The Victorian Government has released draft plans for a Parliamentary Integrity Commissioner for public comment and feedback.
The establishment of a Parliamentary Integrity Commission extends the State’s integrity and anti-corruption system to include MPs, Ministers and ministerial staff.
Deputy Premier Rob Hulls said the Commissioner would be a “unique, specialist integrity body” empowered to receive complaints from the public about the conduct of Members of Parliament, Ministers and their publicly funded staff.
The Commissioner will investigate complains, and refer cases of serious misconduct or corruption to the proposed Victorian Integrity and Anti-Corruption Commission.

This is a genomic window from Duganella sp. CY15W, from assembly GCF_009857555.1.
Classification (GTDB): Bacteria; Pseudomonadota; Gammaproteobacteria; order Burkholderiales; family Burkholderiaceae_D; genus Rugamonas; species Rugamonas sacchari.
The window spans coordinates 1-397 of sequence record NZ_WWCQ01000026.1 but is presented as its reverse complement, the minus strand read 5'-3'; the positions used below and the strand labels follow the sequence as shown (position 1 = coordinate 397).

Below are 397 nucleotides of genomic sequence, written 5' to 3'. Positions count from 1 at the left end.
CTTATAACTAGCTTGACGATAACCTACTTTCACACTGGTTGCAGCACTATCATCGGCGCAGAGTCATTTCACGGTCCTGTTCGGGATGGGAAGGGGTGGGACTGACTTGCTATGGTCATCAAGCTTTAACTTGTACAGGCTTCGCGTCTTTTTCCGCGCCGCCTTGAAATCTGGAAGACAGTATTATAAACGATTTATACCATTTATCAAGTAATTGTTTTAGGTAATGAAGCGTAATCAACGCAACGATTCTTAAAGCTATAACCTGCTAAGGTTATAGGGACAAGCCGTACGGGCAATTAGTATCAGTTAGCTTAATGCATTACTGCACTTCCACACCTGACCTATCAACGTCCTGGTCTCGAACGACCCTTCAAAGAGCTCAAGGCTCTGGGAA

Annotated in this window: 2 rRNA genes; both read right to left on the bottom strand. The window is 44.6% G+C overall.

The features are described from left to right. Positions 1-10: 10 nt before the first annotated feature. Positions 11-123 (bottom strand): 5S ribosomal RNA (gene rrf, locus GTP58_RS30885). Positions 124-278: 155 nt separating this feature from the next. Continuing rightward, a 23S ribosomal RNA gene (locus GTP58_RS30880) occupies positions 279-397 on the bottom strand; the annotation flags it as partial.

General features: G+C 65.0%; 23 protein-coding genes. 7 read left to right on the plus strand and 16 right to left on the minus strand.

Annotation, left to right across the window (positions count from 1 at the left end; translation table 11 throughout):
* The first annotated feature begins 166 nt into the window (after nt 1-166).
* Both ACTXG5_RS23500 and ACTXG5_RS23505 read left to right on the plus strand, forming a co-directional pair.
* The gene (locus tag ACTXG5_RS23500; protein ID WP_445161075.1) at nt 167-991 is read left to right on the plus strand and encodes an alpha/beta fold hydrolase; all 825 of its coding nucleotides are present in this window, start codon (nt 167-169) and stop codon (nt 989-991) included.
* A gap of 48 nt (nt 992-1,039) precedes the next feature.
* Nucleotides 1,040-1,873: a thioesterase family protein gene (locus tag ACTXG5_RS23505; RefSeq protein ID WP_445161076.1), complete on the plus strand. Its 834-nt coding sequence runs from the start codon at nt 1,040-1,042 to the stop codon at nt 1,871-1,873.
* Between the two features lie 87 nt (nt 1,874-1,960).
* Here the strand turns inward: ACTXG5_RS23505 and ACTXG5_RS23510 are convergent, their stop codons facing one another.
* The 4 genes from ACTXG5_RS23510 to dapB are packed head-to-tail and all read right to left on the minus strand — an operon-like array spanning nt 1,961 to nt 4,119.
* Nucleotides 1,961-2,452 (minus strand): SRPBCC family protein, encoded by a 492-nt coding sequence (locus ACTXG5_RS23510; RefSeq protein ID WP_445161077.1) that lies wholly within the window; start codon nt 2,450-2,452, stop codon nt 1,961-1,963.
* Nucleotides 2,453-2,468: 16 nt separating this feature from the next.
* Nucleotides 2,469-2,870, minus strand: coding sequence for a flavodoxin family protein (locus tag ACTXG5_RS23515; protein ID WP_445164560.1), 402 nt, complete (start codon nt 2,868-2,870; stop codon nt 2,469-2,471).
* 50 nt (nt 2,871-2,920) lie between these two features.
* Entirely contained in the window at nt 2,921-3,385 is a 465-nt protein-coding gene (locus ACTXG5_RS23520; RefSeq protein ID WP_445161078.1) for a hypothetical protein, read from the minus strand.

It will also provide advice, guidance and training; monitor codes of conduct and the MPs Register of Interests; and identify and report on systemic issues.
Mr Hulls said legislation to reform Victoria’s integrity and anti-corruption system would be progressively developed through 2011, for implementation in 2012.
“The Government has made critical improvements to Victoria’s integrity and anti-corruption system over time, restoring independence, powers and resources to these important institutions during the past decade,” Mr Hulls said.
“The reforms set out in the Proust review and adopted by the Government represent the next step in the Brumby Labor Government’s ongoing commitment to increasing the transparency of public administration in Victoria.”
For more information on the Parliamentary Integrity Commission exposure draft and Ministerial code visit www.dpc.ic.gov.au.
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